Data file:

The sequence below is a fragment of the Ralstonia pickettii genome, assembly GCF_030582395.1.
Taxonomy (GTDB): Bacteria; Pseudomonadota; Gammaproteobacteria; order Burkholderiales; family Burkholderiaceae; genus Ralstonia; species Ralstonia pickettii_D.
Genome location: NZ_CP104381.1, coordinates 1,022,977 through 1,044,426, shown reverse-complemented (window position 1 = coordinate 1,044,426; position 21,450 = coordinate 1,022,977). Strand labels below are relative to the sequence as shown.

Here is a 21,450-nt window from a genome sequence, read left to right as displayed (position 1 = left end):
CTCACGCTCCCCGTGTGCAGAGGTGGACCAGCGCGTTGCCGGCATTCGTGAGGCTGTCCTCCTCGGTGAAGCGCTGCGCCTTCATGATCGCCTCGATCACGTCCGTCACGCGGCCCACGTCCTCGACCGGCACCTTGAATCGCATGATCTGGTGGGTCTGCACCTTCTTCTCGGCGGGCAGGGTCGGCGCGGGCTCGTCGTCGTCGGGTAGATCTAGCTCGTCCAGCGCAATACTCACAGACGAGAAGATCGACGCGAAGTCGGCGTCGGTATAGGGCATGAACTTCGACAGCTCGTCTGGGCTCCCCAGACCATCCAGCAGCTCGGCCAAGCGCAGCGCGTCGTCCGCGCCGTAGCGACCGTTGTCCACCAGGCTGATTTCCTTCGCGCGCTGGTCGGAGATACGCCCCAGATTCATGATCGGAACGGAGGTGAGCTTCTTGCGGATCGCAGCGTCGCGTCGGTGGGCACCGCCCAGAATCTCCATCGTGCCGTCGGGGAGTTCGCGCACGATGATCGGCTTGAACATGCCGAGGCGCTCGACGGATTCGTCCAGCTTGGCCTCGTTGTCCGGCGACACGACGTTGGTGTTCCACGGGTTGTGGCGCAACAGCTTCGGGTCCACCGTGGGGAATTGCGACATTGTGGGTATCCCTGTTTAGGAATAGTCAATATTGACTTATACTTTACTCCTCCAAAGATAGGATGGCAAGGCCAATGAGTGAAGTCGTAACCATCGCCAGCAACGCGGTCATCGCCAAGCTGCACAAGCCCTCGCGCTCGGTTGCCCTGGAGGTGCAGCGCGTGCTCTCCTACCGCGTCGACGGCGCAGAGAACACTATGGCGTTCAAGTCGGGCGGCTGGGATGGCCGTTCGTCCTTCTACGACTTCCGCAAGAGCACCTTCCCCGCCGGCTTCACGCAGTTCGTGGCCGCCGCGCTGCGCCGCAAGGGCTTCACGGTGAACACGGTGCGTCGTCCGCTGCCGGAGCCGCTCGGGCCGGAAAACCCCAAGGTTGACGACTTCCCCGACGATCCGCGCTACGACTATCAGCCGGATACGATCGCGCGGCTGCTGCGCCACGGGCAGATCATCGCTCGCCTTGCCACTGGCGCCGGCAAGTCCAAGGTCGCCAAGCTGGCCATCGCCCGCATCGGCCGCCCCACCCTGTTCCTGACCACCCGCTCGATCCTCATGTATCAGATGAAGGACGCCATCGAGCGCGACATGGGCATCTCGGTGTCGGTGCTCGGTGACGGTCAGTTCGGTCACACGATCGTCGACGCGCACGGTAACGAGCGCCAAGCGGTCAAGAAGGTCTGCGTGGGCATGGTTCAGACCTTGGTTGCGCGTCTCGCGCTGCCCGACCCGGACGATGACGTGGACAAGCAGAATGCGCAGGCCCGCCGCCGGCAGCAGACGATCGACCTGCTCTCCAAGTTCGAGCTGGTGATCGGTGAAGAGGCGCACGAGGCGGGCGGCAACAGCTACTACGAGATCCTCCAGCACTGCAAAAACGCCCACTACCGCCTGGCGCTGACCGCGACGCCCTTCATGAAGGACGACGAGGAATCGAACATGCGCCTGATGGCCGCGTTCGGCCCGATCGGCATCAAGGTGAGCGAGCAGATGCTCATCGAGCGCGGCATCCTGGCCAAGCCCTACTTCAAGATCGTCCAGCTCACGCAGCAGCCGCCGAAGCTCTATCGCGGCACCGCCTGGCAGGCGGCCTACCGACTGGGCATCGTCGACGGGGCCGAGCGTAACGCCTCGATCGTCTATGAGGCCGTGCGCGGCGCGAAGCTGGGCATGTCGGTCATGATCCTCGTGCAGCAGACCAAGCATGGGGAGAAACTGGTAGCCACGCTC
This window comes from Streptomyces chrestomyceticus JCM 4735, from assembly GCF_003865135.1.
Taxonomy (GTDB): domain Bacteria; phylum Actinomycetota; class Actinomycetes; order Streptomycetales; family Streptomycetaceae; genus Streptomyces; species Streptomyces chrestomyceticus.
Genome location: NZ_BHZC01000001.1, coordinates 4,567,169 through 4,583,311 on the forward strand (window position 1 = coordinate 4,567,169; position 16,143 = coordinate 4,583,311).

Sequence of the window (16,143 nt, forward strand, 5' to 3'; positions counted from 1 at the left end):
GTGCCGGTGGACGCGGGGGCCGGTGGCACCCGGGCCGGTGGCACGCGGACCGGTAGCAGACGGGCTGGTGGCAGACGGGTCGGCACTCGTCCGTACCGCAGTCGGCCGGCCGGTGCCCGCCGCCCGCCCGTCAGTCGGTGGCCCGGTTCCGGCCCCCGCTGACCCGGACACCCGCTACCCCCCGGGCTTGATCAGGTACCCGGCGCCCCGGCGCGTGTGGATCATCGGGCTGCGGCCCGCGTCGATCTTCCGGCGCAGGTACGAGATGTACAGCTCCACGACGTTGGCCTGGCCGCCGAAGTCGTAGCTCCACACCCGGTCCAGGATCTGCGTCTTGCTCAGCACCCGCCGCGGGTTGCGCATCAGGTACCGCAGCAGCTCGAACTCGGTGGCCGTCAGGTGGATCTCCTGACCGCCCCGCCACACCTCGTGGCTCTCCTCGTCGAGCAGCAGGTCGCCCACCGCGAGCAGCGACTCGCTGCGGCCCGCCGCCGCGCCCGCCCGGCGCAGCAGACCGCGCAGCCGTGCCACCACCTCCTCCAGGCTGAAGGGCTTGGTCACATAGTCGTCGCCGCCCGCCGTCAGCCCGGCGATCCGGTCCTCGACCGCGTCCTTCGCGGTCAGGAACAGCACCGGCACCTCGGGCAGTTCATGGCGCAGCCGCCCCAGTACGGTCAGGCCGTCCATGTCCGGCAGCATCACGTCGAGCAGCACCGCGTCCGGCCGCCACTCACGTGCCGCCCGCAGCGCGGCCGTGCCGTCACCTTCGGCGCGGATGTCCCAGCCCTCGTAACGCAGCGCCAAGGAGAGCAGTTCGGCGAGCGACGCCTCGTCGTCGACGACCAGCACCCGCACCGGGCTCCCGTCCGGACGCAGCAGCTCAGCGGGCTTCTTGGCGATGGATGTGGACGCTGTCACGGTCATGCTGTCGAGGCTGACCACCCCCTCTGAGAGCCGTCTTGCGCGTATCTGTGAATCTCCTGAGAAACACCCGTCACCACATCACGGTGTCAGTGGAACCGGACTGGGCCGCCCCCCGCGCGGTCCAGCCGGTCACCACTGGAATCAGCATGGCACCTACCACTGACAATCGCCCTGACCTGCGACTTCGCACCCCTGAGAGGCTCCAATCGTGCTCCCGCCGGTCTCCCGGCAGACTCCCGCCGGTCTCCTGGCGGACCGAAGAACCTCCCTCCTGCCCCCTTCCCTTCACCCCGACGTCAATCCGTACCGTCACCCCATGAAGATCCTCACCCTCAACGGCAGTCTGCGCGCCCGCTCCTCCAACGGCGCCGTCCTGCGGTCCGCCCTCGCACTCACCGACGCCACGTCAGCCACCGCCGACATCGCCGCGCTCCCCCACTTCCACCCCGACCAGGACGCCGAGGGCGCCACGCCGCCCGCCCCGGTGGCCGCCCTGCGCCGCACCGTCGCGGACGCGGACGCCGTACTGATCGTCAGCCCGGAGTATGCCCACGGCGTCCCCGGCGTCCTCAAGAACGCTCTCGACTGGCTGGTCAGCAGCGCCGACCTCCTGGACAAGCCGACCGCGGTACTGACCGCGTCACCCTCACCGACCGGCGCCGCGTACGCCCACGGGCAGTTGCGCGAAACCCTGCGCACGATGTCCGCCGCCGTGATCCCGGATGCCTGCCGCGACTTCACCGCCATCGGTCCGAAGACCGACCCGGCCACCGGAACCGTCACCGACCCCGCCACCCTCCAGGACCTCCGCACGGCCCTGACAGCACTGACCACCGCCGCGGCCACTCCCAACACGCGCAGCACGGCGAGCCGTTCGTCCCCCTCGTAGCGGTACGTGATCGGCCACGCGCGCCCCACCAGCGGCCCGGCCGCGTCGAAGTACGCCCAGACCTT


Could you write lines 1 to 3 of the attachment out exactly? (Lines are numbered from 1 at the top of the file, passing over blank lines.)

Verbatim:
The sequence below is a fragment of the Ralstonia pickettii genome, assembly GCF_030582395.1.
Taxonomy (GTDB): Bacteria; Pseudomonadota; Gammaproteobacteria; order Burkholderiales; family Burkholderiaceae; genus Ralstonia; species Ralstonia pickettii_D.
Genome location: NZ_CP104381.1, coordinates 1,022,977 through 1,044,426, shown reverse-complemented (window position 1 = coordinate 1,044,426; position 21,450 = coordinate 1,022,977). Strand labels below are relative to the sequence as shown.